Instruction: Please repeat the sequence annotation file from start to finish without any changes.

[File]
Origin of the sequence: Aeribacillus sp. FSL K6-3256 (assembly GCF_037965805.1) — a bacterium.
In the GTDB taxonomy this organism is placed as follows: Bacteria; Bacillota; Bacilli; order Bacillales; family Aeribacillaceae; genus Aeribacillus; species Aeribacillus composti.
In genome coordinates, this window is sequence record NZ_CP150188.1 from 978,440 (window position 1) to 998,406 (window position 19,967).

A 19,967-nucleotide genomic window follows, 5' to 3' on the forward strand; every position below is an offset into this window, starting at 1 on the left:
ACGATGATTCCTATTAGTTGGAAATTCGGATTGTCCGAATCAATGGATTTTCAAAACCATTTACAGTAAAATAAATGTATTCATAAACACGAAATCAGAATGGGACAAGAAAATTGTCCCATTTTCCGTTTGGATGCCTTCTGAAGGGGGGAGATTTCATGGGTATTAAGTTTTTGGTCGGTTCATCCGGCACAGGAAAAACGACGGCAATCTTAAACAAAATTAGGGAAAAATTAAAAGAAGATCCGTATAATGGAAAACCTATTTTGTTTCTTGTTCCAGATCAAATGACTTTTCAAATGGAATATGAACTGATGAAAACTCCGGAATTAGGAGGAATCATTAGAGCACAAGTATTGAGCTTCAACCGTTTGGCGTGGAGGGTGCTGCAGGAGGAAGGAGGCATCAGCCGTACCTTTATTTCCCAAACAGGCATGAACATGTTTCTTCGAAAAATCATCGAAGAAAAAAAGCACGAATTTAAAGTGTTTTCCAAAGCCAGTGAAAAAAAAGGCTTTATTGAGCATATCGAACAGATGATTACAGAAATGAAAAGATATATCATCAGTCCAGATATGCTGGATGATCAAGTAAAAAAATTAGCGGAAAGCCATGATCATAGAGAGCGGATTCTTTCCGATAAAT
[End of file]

Origin of the sequence: Aeribacillus sp. FSL K6-3256 (assembly GCF_037965805.1) — a bacterium.
In the GTDB taxonomy this organism is placed as follows: Bacteria; Bacillota; Bacilli; order Bacillales; family Aeribacillaceae; genus Aeribacillus; species Aeribacillus composti.
In genome coordinates, this window is sequence record NZ_CP150188.1 from 978,440 (window position 1) to 998,406 (window position 19,967).

A 19,967-nucleotide genomic window follows, 5' to 3' on the forward strand; every position below is an offset into this window, starting at 1 on the left:
ACGATGATTCCTATTAGTTGGAAATTCGGATTGTCCGAATCAATGGATTTTCAAAACCATTTACAGTAAAATAAATGTATTCATAAACACGAAATCAGAATGGGACAAGAAAATTGTCCCATTTTCCGTTTGGATGCCTTCTGAAGGGGGGAGATTTCATGGGTATTAAGTTTTTGGTCGGTTCATCCGGCACAGGAAAAACGACGGCAATCTTAAACAAAATTAGGGAAAAATTAAAAGAAGATCCGTATAATGGAAAACCTATTTTGTTTCTTGTTCCAGATCAAATGACTTTTCAAATGGAATATGAACTGATGAAAACTCCGGAATTAGGAGGAATCATTAGAGCACAAGTATTGAGCTTCAACCGTTTGGCGTGGAGGGTGCTGCAGGAGGAAGGAGGCATCAGCCGTACCTTTATTTCCCAAACAGGCATGAACATGTTTCTTCGAAAAATCATCGAAGAAAAAAAGCACGAATTTAAAGTGTTTTCCAAAGCCAGTGAAAAAAAAGGCTTTATTGAGCATATCGAACAGATGATTACAGAAATGAAAAGATATATCATCAGTCCAGATATGCTGGATGATCAAGTAAAAAAATTAGCGGAAAGCCATGATCATAGAGAGCGGATTCTTTCCGATAAAT